Last December, Shannon May found herself managing a crisis not typical for an entrepreneur: Eight staff members in Uganda had been arrested on the baseless suspicion that they were involved in the murder of a Shia Muslim cleric. Bridge International Academies, May's for-profit attempt to alleviate developing-world poverty through education, had already built 412 schools in Kenya in six years. Now it was launching in its first new market, an effort that was briefly interrupted when the Ugandan military swept up the freshly recruited teachers. "They were clearly under pressure to deliver suspects," says May, who seems impossible to ruffle. "We had to work hard with our legal team to establish their innocence and get them out."
May, who co-founded Bridge with her husband, Jay Kimmelman, is no stranger to the unexpected and the controversial. Bridge is a promising and polarizing attempt to educate 10 million children throughout the developing world. Since launching in a Nairobi slum in 2009, it has scaled low-cost nursery and primary schools at a torrid pace. Today, roughly 100,000 African students get a Bridge education. May is backed by $100 million from a starry cadre of investors that includes Bill Gates, the Omidyar Network, and Mark Zuckerberg.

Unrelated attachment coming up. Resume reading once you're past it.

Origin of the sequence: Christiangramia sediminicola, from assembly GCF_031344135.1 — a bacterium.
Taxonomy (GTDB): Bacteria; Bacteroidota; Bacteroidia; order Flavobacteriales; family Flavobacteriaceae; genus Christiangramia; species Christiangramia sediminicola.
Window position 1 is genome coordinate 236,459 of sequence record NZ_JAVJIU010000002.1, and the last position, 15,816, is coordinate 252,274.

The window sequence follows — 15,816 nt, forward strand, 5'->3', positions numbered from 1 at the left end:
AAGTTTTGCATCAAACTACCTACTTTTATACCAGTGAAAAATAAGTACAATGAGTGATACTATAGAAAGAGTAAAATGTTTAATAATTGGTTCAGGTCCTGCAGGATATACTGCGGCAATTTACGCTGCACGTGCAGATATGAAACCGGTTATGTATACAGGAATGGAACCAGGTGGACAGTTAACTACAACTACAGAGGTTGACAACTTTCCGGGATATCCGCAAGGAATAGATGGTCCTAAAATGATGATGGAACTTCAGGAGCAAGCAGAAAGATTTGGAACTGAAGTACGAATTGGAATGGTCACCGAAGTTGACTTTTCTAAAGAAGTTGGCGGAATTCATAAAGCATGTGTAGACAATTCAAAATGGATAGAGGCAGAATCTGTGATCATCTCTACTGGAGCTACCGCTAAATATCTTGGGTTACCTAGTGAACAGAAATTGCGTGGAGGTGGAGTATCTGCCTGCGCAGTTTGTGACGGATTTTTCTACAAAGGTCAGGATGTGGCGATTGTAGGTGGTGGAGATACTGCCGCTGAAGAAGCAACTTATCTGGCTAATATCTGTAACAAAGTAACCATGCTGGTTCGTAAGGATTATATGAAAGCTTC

A Berkeley-and Harvard-trained anthropologist, May started focusing on education during postdoctoral work in rural China. There she observed children walking more than an hour to reach dark, freezing classrooms where often no teachers showed up. "It was like Charles Dickens's London," she says. The regulatory hurdles to opening schools in China were insurmountable, so she and Kimmelman turned to Africa.
May, 38, is an unusual amalgam of social reformer and rigorous systems thinker. As an anthropologist, she believed it was essential to live in Africa while building Bridge. "Just about every program that is designed for someone else, instead of with them, fails," says May, who's raising her two young daughters in Nairobi.
The Bridge formula, which Inc. first wrote about in May 2014, is designed to be replicable. Its 5,000 trained teachers read scripted lessons from e-reader tablets. Parents pay an average of $6 per pupil, and have access to a 24-hour hotline.
Bridge has its critics. Education International, the global federation of teachers unions, is opposed to low-cost private schools in poor regions and has managed to crimp Bridge's growth in Kenya, pushing back the company's profitability projections from 2016 to 2017. But May, who at presstime expected to launch in Nigeria in September and plans to be in India by early next year, isn't going to let detractors slow her down. "When we were starting, people doubted we could build 150 schools in a year," she says. "We did it. Now we have to prove we can move it to new countries."